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A simple file browser that allows the user view the contents of a text file.
The program interacts with the user as shown in the following example:
1 These notes are for a second course on computer programming and
2 software development. In a first course, you likely focused on
3 learning the basics: variables, control statements, input and
4 output, files, vectors (or arrays), functions and structures. You
5 may have also had an introduction to classes. These concepts are
6 critically important and they are sufficient for the creation of
7 many useful programs. But many other programs, especially large
8 ones, require more powerful concepts and techniques. And a deeper
9 understanding of classes and design principles.
11 In fact, the creation of large computer programs poses three basic
12 challenges. The overall goal of these notes is to teach you
next previous open quit
The program begins by asking the user for a window height. This is the number of lines that will be displayed as each "page". Then, the user will be asked for the maximum number of characters displayed per line. The displayed lines are numbered starting at 1 for the first line of the file. If the number of lines on the last page is smaller than the window height, the rest of the window is filled with unnumbered empty lines.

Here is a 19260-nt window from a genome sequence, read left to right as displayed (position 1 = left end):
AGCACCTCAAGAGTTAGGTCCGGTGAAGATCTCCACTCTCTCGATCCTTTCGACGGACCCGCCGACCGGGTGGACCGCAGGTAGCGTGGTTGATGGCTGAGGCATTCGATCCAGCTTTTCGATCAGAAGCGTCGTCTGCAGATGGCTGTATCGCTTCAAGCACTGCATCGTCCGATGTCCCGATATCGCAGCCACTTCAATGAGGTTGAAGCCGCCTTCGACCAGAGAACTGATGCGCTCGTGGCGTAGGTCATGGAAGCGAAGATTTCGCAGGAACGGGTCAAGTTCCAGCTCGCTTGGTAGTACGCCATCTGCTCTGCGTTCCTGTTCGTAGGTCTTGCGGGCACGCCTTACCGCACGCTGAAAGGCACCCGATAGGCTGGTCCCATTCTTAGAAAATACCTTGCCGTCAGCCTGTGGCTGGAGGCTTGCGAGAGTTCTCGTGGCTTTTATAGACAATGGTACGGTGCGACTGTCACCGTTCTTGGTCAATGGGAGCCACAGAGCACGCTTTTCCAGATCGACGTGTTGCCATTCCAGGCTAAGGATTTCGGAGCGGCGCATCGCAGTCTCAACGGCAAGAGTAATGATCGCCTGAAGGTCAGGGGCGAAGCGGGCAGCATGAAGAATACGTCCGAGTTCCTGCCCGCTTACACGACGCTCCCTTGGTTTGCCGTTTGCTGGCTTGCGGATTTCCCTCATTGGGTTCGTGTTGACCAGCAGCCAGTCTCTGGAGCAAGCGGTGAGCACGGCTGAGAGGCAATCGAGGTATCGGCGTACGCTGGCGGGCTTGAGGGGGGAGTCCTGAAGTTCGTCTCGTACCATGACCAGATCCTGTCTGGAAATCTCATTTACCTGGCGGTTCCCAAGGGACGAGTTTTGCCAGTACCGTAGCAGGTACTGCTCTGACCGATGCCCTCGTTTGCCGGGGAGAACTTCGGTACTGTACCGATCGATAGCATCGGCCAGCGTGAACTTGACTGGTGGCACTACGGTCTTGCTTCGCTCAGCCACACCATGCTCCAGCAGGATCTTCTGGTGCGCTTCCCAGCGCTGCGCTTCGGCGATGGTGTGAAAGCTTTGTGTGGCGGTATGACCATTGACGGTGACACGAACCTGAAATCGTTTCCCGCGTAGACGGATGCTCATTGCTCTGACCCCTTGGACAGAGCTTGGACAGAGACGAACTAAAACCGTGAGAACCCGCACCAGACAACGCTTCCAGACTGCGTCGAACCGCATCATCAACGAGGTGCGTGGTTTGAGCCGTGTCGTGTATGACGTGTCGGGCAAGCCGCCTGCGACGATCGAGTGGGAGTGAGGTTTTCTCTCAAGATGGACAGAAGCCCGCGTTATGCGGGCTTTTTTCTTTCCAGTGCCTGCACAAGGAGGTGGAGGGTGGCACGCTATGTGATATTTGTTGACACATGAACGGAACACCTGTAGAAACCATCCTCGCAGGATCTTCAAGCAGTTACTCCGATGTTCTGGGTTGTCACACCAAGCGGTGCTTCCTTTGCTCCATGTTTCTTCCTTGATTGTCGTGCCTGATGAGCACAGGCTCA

Each page is displayed between two lines of 50 dashes. The name of the file is printed above the first line of dashes. If no file is currently open, the string "<no file opened>" is printed instead of the file name.
Below the second line of dashes, a menu of commands is displayed. Below that menu, the prompt "choice:" is displayed. The user types the first letter of a command, the command executes and everything is redisplayed. Some commands prompt the user for more information.
Here is a description of the various commands:
* open: Asks for a file name (with prompt "file:") and displays that file after parsing the proper tags and links. If a file named X does not open, the message "ERROR: Could not open X" is displayed just before the file name is redisplayed.
* next: The next page is displayed. Does nothing if the last line of the file is already displayed.
* previous: The previous page is displayed. Does nothing if the first line of the file is already displayed.
* go: Asks for the number of the link the user would like to visit. If the file corresponding to that link does not open, the message "ERROR: ....." is displayed.
* back: The last file that was displayed gets re-opened. If there are no files left in the history, the error message "ERROR: ...." is displayed.
* quit: Stops the program.
## NOTES FOR LATER VERSIONS
Add more error-checking. For example, check that commands are entered properly and that the window height is a positive integer.